Greetings again from the darkness. In 1977, French Producer-Writer-Director-Actor Claude Berri directed a film version of his own original screenplay entitled IN A WILD MOMENT. In 1984, director Stanley Donen’s (SINGIN’ IN THE RAIN) final feature film was an Americanized remake that inexplicably left Mr. Berri as uncredited. Perhaps that’s how Berri preferred it, since Donen’s BLAME IT ON RIO was atrocious and nearly unwatchable despite a cast that included Michael Caine and a 21 year old Demi Moore. This third iteration, directed by Jean-Francois Richet (who co-wrote the adapted screenplay with Lisa Azuelos) does credit Berri, and returns the material to France where it’s a better fit.
Best friends Antoine and Laurent take their teenage daughters Louna and Marie (who are also best friends) on holiday to Antoine’s childhood home in the Corsica countryside. The house is a bit rustic and neglected, has spotty (at best) internet, includes a family burial plot, and is miles from town. The only neighbor is an elderly gentleman and his roaming dog. The girls aren’t nearly as taken with the serenity as their dads seem to be.
Both dads are loving and protective of their daughters, though the usual teenager-parent squabbles occur regularly. Watching the interactions between the dads and daughters, between the two men, and between the two teenagers is quite entertaining and exceedingly believable. Of course, the core of the story is what happens in one “wild” moment when Laurent is simply being supportive of Antoine’s daughter Louna – and her teenage crush of the older man shifts into seduction. A late night naked frolic on the beach crosses the line that should never be crossed. Laurent instantly regrets the action, and Louna falls “in love” like only a teenager can.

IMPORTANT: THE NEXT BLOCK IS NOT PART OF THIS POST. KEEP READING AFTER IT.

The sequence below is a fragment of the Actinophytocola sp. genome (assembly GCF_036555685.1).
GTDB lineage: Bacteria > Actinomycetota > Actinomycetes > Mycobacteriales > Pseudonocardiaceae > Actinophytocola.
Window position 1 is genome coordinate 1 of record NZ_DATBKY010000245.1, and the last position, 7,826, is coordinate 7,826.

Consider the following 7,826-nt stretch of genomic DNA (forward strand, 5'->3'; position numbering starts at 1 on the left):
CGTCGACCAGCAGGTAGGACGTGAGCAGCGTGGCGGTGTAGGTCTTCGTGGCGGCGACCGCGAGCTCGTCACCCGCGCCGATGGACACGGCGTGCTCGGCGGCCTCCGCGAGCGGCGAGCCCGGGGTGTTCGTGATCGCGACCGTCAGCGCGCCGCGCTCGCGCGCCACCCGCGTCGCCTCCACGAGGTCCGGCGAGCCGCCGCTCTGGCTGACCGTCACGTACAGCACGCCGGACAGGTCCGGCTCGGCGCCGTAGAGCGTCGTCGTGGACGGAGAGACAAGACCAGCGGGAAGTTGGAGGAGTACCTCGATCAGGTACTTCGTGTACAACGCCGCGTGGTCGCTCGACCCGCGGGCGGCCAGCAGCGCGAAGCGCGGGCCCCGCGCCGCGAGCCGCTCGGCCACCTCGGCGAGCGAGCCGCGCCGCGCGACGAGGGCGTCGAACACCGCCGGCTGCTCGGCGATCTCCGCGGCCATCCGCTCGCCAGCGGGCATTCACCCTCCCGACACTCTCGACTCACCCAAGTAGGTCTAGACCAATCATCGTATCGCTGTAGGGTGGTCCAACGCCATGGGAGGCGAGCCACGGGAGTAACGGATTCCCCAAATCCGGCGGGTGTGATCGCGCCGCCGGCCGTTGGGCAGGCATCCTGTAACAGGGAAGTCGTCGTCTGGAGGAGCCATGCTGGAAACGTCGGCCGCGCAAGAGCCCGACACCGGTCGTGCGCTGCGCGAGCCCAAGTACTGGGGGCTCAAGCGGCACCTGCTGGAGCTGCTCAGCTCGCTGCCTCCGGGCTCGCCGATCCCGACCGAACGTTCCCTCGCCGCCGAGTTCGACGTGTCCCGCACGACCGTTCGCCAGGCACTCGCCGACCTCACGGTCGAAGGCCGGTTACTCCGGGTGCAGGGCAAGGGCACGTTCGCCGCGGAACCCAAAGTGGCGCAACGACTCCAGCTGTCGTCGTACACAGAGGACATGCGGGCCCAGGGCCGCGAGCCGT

The rest of the movie becomes an uneasy dance of lies, threats, insinuations and betrayals. Most of it is handled with a comedic intentions, and that compounds the feelings of queasiness and disgust that we have towards Laurent and his unacceptable and unforgivable (and illegal) actions. We see the two men frazzled for much different reasons. Though he doesn’t know the identity of the “older man” who took advantage of his daughter, Antoine is obsessed with tracking him down and making him pay. On the other hand, Laurent is desperate to keep the secret from his friend, and that forces him to play along with Louna’s taunting games.
Two of France’s biggest stars, Vincent Cassel (MESRINE) and Francois Cluzet (THE INTOUCHABLES, TELL NO ONE) play Laurent and Antoine, respectively, while Lola Le Lann (age 19 during filming) and Alice Isaaz are Louna and Marie. Mr. Cassel and Ms. Isaaz are especially effective – he in a no-win role, and she leaving us wanting even more characterization.
Though it was filmed more than 3 years ago, it’s now getting a second life. Original writer Claude Berri is probably best known for his stellar work on JEAN DE FLORETTE and MANON OF THE SPRING, and we can’t help but think his script would work better in contemporary times if the comedy turned much darker and made it abundantly clear that Laurent’s actions were entirely unacceptable – instead of leaving his response to young Louna’s come-on as understandable. The film is produced by Thomas Langmann, the son of Claude Berri, and kicks off with the beautiful and familiar version of “La Mer”, a 1946 song by Charles Trenet.